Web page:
Canelé Patisserie Chocolaterie, the fame dessert restaurant that had been making waves with its delicate and dainty small bites. With the mention of patisserie, the immediate reaction would be Canelé, which tells you something about the reputation that they had built up in a short period of time. Besides cakes and other desserts, Canelé also offered a variety of chocolates.
Canelé Patisserie has done a very good job with its marketing and branding strategy. The chic sounding name, the cool sun-shape logo, coupled with its stylish interior, and of course their “designer” cakes and desserts. Not to mention Canelé is under the Les Amis group, which has strong capital funding to make all these possible.
The miniuscule interior had few seats available. When we went around 3pm, the place was packed fully, and had to be put on the waiting list.
Seating are largely from the Al fresco area, built in mind to create the Parisian road-side cafe ambience, albeit it wasn’t prefect with the busy orchard road, and McDonald located just a stone throw away.
With the inauguration of their latest branch at Shaw centre, this brings the tally to four with the others located at Paragon, Raffles city, and Robertson quay. Like Starbucks, the opening of each outlet almost guaranteed full-house customers. This really makes me wonder why is there no other worthy competitor to come out and vie a share of the market.
Cafe caramel ($8.50)
Milk chocolate coffee mousse, chocolate genoise with expresso, salty caramel and hazelnut feuilitine. Canele’s signature cake with the usage of the salted caramel, which gave an unique taste to it. However, there was only a single layer of salted caramel right in the middle of the cake, which my companion and I felt was a tad too little.
The strong chocolate, with the subtle coffee flavour, overwhelmed the salted caramel taste. But i love the hazelnut feuilitine which added crunchy bites to the cake. Having heard rave reviews for Cafe caramel, it fell short of our expectations. And we felt that the caramel didn’t really compliment the chocolate sponge cake.
Strawberry shortcake ($6.50)
Japanese shortcake sponge, kirsch creme chantitlly, and fresh strawberries. Another famous cake, the strawberry was not very sweet, but it’ll be better if it’s those sweet tasting Japanese imported ones instead. We felt the cake was too tame, there wasn’t much flavour.
However, it could work either way, as it’s good for light tasting, the cream wasn’t overly heavy, the sponge was light, but not for me because i would prefer more intense flavour. Overall I felt it was mediocre as it lacked the kick and “wow” factor. But then again, its strawberry shortcake, what else could you expect?
And how can we forget Macarons? Canele’s ones are divided into two different type, with the classic and the signature flavours. With a total of 12 variety to choose from, I’ll definitely come back to try the rest.
The pricing however, remained a mystery to me. If you would do some simple maths, buying 6 pieces of macarons at $2.3 will be only $13.8 instead of $14.50 per box. So is Canelé charging extra for the cost of the box? I’ll thought that buying more will cost less, since it can encourage sales.
Hazelnut Praline with roasted hazelnut ($2.30)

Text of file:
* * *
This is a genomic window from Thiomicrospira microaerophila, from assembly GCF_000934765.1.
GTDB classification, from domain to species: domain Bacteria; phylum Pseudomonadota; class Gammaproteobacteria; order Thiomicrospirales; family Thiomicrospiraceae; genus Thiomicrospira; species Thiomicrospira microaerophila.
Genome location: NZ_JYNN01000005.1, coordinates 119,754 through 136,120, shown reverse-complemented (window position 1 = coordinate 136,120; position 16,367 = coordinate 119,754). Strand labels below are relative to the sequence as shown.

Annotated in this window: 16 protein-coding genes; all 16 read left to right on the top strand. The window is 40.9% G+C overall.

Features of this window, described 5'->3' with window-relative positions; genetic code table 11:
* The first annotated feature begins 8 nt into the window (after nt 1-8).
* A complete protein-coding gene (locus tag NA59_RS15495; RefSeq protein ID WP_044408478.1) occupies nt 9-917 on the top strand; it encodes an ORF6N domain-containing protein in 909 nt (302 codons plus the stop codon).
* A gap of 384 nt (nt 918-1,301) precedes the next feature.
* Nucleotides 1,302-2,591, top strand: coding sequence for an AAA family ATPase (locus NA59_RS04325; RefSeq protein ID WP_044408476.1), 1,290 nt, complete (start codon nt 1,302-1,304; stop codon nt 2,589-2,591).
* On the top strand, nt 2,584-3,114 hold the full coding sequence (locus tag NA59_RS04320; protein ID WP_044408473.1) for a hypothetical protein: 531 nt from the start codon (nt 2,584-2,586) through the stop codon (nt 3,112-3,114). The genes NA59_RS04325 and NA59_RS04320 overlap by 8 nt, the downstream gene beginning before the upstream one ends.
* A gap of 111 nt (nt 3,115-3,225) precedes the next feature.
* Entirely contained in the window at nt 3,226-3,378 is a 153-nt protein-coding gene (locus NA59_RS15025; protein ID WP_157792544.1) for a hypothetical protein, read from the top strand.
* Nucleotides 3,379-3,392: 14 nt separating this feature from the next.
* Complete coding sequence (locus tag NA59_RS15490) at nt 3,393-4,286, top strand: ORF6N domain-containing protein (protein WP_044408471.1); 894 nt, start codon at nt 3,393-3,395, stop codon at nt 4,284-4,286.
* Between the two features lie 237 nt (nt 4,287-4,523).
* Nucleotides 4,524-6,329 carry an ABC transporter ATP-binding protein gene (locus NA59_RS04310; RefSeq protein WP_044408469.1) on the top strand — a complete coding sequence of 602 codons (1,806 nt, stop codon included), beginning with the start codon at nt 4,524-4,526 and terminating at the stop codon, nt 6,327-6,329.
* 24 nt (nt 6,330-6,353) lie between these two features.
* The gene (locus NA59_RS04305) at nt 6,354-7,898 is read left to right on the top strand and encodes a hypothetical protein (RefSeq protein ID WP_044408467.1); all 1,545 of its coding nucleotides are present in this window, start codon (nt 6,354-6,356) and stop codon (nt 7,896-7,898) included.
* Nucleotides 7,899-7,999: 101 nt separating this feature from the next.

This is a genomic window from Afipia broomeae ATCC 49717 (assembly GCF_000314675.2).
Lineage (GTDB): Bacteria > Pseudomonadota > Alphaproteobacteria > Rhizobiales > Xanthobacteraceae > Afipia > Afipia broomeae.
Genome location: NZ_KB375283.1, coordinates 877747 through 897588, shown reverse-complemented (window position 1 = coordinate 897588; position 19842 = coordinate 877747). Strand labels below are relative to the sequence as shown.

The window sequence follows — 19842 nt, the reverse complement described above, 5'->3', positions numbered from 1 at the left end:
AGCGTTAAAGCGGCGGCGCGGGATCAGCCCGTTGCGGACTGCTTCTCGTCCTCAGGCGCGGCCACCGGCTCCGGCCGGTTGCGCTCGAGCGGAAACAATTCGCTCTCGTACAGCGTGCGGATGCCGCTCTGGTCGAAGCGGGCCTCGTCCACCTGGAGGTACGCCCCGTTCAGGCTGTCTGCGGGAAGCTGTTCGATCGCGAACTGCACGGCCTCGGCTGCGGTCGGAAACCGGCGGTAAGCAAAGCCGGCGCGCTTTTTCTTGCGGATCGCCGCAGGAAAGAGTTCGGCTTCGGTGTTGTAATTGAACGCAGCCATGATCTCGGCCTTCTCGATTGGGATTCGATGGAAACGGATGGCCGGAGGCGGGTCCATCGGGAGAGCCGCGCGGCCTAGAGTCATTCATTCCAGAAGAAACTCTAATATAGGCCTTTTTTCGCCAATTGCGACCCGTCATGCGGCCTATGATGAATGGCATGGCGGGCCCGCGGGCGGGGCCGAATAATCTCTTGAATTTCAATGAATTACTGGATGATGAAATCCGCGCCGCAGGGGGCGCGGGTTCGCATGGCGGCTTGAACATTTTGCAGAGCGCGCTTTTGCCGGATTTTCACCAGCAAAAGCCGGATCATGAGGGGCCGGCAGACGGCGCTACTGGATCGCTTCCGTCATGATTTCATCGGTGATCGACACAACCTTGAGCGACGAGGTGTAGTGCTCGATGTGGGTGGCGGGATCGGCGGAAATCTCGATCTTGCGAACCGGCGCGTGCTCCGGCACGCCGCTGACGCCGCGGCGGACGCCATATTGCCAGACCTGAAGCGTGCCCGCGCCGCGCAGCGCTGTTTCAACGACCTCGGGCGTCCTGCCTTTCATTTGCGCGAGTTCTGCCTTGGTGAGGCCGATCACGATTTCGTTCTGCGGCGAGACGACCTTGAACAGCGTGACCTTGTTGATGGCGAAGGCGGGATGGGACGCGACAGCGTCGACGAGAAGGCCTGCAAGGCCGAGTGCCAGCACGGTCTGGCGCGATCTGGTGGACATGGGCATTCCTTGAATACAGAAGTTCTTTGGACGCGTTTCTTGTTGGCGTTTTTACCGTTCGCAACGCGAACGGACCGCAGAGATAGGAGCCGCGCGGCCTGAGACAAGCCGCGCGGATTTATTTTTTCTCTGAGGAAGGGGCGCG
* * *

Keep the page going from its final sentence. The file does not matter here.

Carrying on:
I told you, i loved my hazelnut! It was an obvious choice when my companion wanted 4 macarons. Hazelnut was supposed to be a safe and full-proof flavour for desserts, not lest macarons. But the one here was rather weak in flavour. The hazelnut taste was mild, and i’ll prefer it to be stronger. Obolo had a stronger case for its hazelnut macarons. Nonetheless, the hazelnut was still detectable, and there’s after taste of it.
Milk Chocolate feullitine ($2.30)
How can anybody resisted the temptation of milk chocolate? Not me, that’s for sure! The silky milk chocolate, with crunchy bites of feullitine, was one of Canele’s signature flavours. There was nothing intriguing about it, just a reliable and safe option to taste the chocolate while munching on the chewy shells.
We also picked the rose classic flavour for one of our macarons. The first taste of the lovely pinkish delight was subtle, the rose wasn’t very strong. But we did questioned whether real rose was used, as it tasted like rose syrup. Nonetheless, the rose should be a crowd favourite with the ladies.
Saltey caramel ($2.30)
Introducing the saltey caramel once again! Even though we chose the cafe caramel, but we couldn’t miss out having the saltey caramel macarons. Like mentioned above, the salted caramel had a very unique taste, and compared to the Cafe caramel cake, this one was much better as you could taste the saltey caramel, whereby the former was overshadowed by the stronger chocolate companion.
Total bill was $28.45 for 2 cakes and 4 macarons. I’ve to confess, amidst all the high anticipation of Canelé, my first visit fell short of expectations. I think maybe it’s a case of ordering the wrong desserts. Or because i had high hopes, which resulted in the not-as-good outcome. Such is the magic of Canele, that i’ll definitely visit them again to try out the other cakes, even though the first escapade wasn’t really what i want.
There’s plenty of others which i’ll love to try, the le royale, canele pastry, jupitar, and many more. I think the next time round, i’ll probably go to the raffles city branch, since the “in-thing” is to be seen hanging around at their Shaw centre branch, seats are hard to get here. And one thing i noted, if the area behind that is housing The Canteen (another Les Amis restaurant), is used to expand Canelé instead, i’m pretty sure it will also fill up pretty easily.
Canelé Patisserie chocolaterie
1 Scotts road
#01-01A Shaw Centre
Tel: 6738 9020